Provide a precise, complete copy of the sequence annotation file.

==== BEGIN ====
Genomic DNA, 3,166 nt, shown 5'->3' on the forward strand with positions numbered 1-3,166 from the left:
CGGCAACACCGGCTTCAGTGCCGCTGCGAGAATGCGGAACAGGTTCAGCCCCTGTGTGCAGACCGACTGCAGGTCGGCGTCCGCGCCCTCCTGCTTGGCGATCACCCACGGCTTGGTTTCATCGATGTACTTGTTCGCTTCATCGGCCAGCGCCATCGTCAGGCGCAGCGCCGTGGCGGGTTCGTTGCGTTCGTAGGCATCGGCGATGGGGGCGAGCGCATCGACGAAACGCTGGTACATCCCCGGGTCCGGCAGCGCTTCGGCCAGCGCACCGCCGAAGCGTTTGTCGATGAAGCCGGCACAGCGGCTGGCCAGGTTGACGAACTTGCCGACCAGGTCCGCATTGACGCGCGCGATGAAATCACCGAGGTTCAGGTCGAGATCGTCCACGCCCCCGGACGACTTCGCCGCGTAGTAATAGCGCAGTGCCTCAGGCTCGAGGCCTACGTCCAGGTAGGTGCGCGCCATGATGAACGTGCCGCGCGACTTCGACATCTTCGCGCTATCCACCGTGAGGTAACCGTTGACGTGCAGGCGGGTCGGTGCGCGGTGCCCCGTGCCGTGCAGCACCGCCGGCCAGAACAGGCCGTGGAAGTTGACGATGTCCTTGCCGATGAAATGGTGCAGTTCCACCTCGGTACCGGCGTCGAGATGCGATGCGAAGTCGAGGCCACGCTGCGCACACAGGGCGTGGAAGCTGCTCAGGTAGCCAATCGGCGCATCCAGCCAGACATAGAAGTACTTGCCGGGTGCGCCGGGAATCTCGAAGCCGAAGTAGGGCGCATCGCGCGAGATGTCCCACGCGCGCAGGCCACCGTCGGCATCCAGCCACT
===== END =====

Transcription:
Genomic DNA, 3,166 nt, shown 5'->3' on the forward strand with positions numbered 1-3,166 from the left:
CGGCAACACCGGCTTCAGTGCCGCTGCGAGAATGCGGAACAGGTTCAGCCCCTGTGTGCAGACCGACTGCAGGTCGGCGTCCGCGCCCTCCTGCTTGGCGATCACCCACGGCTTGGTTTCATCGATGTACTTGTTCGCTTCATCGGCCAGCGCCATCGTCAGGCGCAGCGCCGTGGCGGGTTCGTTGCGTTCGTAGGCATCGGCGATGGGGGCGAGCGCATCGACGAAACGCTGGTACATCCCCGGGTCCGGCAGCGCTTCGGCCAGCGCACCGCCGAAGCGTTTGTCGATGAAGCCGGCACAGCGGCTGGCCAGGTTGACGAACTTGCCGACCAGGTCCGCATTGACGCGCGCGATGAAATCACCGAGGTTCAGGTCGAGATCGTCCACGCCCCCGGACGACTTCGCCGCGTAGTAATAGCGCAGTGCCTCAGGCTCGAGGCCTACGTCCAGGTAGGTGCGCGCCATGATGAACGTGCCGCGCGACTTCGACATCTTCGCGCTATCCACCGTGAGGTAACCGTTGACGTGCAGGCGGGTCGGTGCGCGGTGCCCCGTGCCGTGCAGCACCGCCGGCCAGAACAGGCCGTGGAAGTTGACGATGTCCTTGCCGATGAAATGGTGCAGTTCCACCTCGGTACCGGCGTCGAGATGCGATGCGAAGTCGAGGCCACGCTGCGCACACAGGGCGTGGAAGCTGCTCAGGTAGCCAATCGGCGCATCCAGCCAGACATAGAAGTACTTGCCGGGTGCGCCGGGAATCTCGAAGCCGAAGTAGGGCGCATCGCGCGAGATGTCCCACGCGCGCAGGCCACCGTCGGCATCCAGCCACT